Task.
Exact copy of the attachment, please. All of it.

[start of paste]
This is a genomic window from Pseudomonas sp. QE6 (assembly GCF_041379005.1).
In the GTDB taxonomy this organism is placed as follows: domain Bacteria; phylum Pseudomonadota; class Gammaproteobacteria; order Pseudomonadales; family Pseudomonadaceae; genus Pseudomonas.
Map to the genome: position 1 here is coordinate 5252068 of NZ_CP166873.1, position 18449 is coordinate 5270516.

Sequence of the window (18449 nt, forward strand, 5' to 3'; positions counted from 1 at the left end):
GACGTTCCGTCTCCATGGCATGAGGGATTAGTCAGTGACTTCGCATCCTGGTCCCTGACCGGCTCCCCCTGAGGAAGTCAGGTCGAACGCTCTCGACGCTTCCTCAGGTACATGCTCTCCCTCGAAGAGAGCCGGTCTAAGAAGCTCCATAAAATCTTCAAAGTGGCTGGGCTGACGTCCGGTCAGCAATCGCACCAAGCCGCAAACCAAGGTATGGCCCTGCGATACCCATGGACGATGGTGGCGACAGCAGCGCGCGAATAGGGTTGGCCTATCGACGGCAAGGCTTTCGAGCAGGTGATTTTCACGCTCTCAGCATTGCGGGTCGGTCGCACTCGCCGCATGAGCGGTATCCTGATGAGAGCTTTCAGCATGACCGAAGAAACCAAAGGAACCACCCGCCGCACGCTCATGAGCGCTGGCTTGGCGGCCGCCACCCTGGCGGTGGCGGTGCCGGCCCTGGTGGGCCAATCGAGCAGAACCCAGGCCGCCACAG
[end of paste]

This is a genomic window from Pseudomonas sp. QE6 (assembly GCF_041379005.1).
In the GTDB taxonomy this organism is placed as follows: domain Bacteria; phylum Pseudomonadota; class Gammaproteobacteria; order Pseudomonadales; family Pseudomonadaceae; genus Pseudomonas.
Map to the genome: position 1 here is coordinate 5252068 of NZ_CP166873.1, position 18449 is coordinate 5270516.

Sequence of the window (18449 nt, forward strand, 5' to 3'; positions counted from 1 at the left end):
GACGTTCCGTCTCCATGGCATGAGGGATTAGTCAGTGACTTCGCATCCTGGTCCCTGACCGGCTCCCCCTGAGGAAGTCAGGTCGAACGCTCTCGACGCTTCCTCAGGTACATGCTCTCCCTCGAAGAGAGCCGGTCTAAGAAGCTCCATAAAATCTTCAAAGTGGCTGGGCTGACGTCCGGTCAGCAATCGCACCAAGCCGCAAACCAAGGTATGGCCCTGCGATACCCATGGACGATGGTGGCGACAGCAGCGCGCGAATAGGGTTGGCCTATCGACGGCAAGGCTTTCGAGCAGGTGATTTTCACGCTCTCAGCATTGCGGGTCGGTCGCACTCGCCGCATGAGCGGTATCCTGATGAGAGCTTTCAGCATGACCGAAGAAACCAAAGGAACCACCCGCCGCACGCTCATGAGCGCTGGCTTGGCGGCCGCCACCCTGGCGGTGGCGGTGCCGGCCCTGGTGGGCCAATCGAGCAGAACCCAGGCCGCCACAG